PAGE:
This week, China announced a new alert for its citizens that may travel to the United States. A release carried by the state-run Xinhua news agency noted that given “the frequent occurrence of shootings, robberies and theft in the United States,” Chinese citizens would be advised to “fully assess the risks of traveling there.” The alert is valid until the end of the year.
On first glance, the alert bore a resemblance to the reports on human rights in the United States that China has released in recent years as a response to Washington’s own assessments of human rights in China. Given the release of the alert on June 4 — the 30th anniversary of the Tiananmen Square massacre in 1989 — perhaps this was intentional.
The alert also comes as reports of Chinese travelers being interrogated at U.S. ports of entry have grown. In April 2019, prominent Chinese scholar Zhu Feng was blocked from entry. Other scholars and prominent Chinese have also either voluntarily restricted their travel to the United States or have faced difficulties in procuring visas.
Beyond this, however, the travel alert may mark the beginnings of further asymmetrical retaliation by China for the Trump administration’s refusal to back down in its trade war on Beijing. A travel alert, after all, should suppress tourism from China to the United States and nonessential business travel in the short-run.
The Chinese public may be more receptive to this sort of an alert particularly after May’s events in the ongoing economic warfare between the two countries. For instance, after the administration’s action against tech giant Huawei last month, nationalist Chinese netizens have rallied behind the company, which is seen as the crown jewel of China’s global high-tech competitiveness.
But there’s precedent to how the Chinese Communist Party leadership has used restrictions on tourism as a tool of geoeconomic leverage in the past. The most serious recent case was seen in how the Chinese state used restrictions on tourism as part of the unofficial sanctions on South Korea after Seoul assented to the deployment of the U.S. Terminal High Altitude Area Defense missile defense system in 2016.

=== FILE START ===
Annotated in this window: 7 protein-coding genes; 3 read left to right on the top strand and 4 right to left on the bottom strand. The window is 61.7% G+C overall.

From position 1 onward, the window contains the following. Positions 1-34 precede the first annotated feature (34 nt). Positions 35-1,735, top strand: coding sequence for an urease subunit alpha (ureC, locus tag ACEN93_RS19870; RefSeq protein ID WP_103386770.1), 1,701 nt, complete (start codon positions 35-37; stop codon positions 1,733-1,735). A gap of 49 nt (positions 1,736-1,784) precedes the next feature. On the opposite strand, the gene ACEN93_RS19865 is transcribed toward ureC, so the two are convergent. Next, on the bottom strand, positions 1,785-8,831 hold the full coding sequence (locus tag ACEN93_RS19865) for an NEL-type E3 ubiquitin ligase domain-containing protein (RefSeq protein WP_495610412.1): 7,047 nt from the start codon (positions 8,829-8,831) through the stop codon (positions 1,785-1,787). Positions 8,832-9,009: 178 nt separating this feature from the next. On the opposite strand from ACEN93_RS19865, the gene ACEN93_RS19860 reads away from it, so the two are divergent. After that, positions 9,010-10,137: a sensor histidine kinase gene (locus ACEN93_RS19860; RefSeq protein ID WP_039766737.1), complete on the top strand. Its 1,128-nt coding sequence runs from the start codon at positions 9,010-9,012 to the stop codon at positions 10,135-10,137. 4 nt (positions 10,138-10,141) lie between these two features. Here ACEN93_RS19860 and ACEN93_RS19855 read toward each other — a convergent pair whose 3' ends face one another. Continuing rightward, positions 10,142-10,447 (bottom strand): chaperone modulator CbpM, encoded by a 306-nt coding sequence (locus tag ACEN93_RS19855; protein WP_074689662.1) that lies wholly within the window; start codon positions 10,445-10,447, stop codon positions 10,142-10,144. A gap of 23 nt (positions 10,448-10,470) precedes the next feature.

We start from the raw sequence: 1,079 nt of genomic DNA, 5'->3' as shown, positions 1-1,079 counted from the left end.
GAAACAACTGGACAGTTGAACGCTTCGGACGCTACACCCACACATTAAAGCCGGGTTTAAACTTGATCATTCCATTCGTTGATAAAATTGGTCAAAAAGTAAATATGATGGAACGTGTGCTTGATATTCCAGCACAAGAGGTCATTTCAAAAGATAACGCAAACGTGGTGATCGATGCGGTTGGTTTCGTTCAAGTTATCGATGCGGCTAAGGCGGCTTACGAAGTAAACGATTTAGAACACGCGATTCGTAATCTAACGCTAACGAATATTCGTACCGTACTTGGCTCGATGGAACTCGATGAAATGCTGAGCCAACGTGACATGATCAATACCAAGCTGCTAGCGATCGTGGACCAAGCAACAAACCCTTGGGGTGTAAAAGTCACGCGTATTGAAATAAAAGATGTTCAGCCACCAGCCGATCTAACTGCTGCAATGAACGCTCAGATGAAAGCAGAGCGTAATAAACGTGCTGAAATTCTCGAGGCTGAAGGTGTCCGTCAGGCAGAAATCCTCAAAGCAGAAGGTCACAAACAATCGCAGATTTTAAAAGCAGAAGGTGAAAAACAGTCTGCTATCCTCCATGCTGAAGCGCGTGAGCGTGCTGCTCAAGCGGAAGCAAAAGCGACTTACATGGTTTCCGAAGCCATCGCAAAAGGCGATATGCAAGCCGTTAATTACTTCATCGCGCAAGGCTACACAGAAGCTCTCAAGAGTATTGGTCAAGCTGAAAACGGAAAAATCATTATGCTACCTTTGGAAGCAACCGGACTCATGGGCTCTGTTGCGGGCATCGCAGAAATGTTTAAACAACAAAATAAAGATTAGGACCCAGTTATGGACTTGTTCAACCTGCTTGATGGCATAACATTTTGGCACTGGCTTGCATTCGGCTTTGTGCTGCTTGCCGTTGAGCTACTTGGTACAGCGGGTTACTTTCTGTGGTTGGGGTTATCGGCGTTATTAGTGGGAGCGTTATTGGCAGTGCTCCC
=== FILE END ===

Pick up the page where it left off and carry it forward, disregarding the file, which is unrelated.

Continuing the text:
Over the course of months, Chinese regulators took multiple steps to choke off Chinese tourist revenue in South Korea, where mainland Chinese accounted for some 47 percent of all tourists and 70 percent of duty free shop sales in 2016. A March 2017 decree from the Chinese National Tourism Administration also barred China-based tour agencies from offering package tours in South Korea. Official South Korean statistics showed a two-third drop in total Chinese tourist volume to South Korea by the summer of 2017, after the THAAD launchers had been delivered to South Korea.
China’s response to South Korea extended beyond the tourism sector and similar tactics may not be useful in the United States as a serious source of economic leverage. South Korea’s total economic exposure to China is much greater and the tourism sector especially so.
Beijing appears to favor the use of tourism restrictions in other places too. An effort to pressure Taiwan’s Democratic Progressive Party government by making cross-strait tourism more difficult is another example; Taipei weathered the decreased by increasing tourism from other parts of Asia.
Given the stakes in the U.S.-China economic competition, perhaps no asymmetric tool is too small for Beijing, which has made it a rule-of-thumb so far to issue tariff measures of its own strictly in retaliation to U.S. tariff escalation. Nontariff barriers and other means of economic warfare, thus, become a more favorable tool of statecraft.
In the coming weeks and months, we may see further indicators of the Chinese government taking more serious measures to choke off tourism if the bilateral relationship fails to improve. For now, however, the travel alert may just be part of the old Communist Party playbook on human rights.